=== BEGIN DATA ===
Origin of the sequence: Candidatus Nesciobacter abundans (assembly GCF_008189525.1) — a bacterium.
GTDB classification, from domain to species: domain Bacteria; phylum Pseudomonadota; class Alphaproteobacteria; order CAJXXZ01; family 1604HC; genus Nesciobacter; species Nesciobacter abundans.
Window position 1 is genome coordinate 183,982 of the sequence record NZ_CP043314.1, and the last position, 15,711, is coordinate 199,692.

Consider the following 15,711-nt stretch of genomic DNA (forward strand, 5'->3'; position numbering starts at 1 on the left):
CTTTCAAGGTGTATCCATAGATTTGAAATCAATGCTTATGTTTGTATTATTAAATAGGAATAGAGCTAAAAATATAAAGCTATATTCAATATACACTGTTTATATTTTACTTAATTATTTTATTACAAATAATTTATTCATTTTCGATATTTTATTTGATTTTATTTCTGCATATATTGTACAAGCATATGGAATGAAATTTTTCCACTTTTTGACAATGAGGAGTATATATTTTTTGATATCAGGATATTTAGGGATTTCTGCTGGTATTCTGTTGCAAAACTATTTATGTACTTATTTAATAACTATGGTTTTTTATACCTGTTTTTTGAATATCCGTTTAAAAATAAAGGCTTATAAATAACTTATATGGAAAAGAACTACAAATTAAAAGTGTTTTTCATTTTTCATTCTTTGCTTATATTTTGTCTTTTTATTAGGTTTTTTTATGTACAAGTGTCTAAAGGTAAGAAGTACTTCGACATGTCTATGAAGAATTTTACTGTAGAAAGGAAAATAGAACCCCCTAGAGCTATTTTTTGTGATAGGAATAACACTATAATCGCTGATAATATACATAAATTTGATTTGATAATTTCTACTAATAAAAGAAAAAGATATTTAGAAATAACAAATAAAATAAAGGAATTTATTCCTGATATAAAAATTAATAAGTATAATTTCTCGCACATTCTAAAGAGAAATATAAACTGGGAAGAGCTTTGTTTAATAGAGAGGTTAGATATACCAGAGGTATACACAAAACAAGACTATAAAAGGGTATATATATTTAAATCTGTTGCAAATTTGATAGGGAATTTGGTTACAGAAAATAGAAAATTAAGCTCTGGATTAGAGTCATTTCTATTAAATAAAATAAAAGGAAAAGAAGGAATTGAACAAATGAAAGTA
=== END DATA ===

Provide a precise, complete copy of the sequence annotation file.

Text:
Origin of the sequence: Candidatus Nesciobacter abundans (assembly GCF_008189525.1) — a bacterium.
GTDB classification, from domain to species: domain Bacteria; phylum Pseudomonadota; class Alphaproteobacteria; order CAJXXZ01; family 1604HC; genus Nesciobacter; species Nesciobacter abundans.
Window position 1 is genome coordinate 183,982 of the sequence record NZ_CP043314.1, and the last position, 15,711, is coordinate 199,692.

Consider the following 15,711-nt stretch of genomic DNA (forward strand, 5'->3'; position numbering starts at 1 on the left):
CTTTCAAGGTGTATCCATAGATTTGAAATCAATGCTTATGTTTGTATTATTAAATAGGAATAGAGCTAAAAATATAAAGCTATATTCAATATACACTGTTTATATTTTACTTAATTATTTTATTACAAATAATTTATTCATTTTCGATATTTTATTTGATTTTATTTCTGCATATATTGTACAAGCATATGGAATGAAATTTTTCCACTTTTTGACAATGAGGAGTATATATTTTTTGATATCAGGATATTTAGGGATTTCTGCTGGTATTCTGTTGCAAAACTATTTATGTACTTATTTAATAACTATGGTTTTTTATACCTGTTTTTTGAATATCCGTTTAAAAATAAAGGCTTATAAATAACTTATATGGAAAAGAACTACAAATTAAAAGTGTTTTTCATTTTTCATTCTTTGCTTATATTTTGTCTTTTTATTAGGTTTTTTTATGTACAAGTGTCTAAAGGTAAGAAGTACTTCGACATGTCTATGAAGAATTTTACTGTAGAAAGGAAAATAGAACCCCCTAGAGCTATTTTTTGTGATAGGAATAACACTATAATCGCTGATAATATACATAAATTTGATTTGATAATTTCTACTAATAAAAGAAAAAGATATTTAGAAATAACAAATAAAATAAAGGAATTTATTCCTGATATAAAAATTAATAAGTATAATTTCTCGCACATTCTAAAGAGAAATATAAACTGGGAAGAGCTTTGTTTAATAGAGAGGTTAGATATACCAGAGGTATACACAAAACAAGACTATAAAAGGGTATATATATTTAAATCTGTTGCAAATTTGATAGGGAATTTGGTTACAGAAAATAGAAAATTAAGCTCTGGATTAGAGTCATTTCTATTAAATAAAATAAAAGGAAAAGAAGGAATTGAACAAATGAAAGTA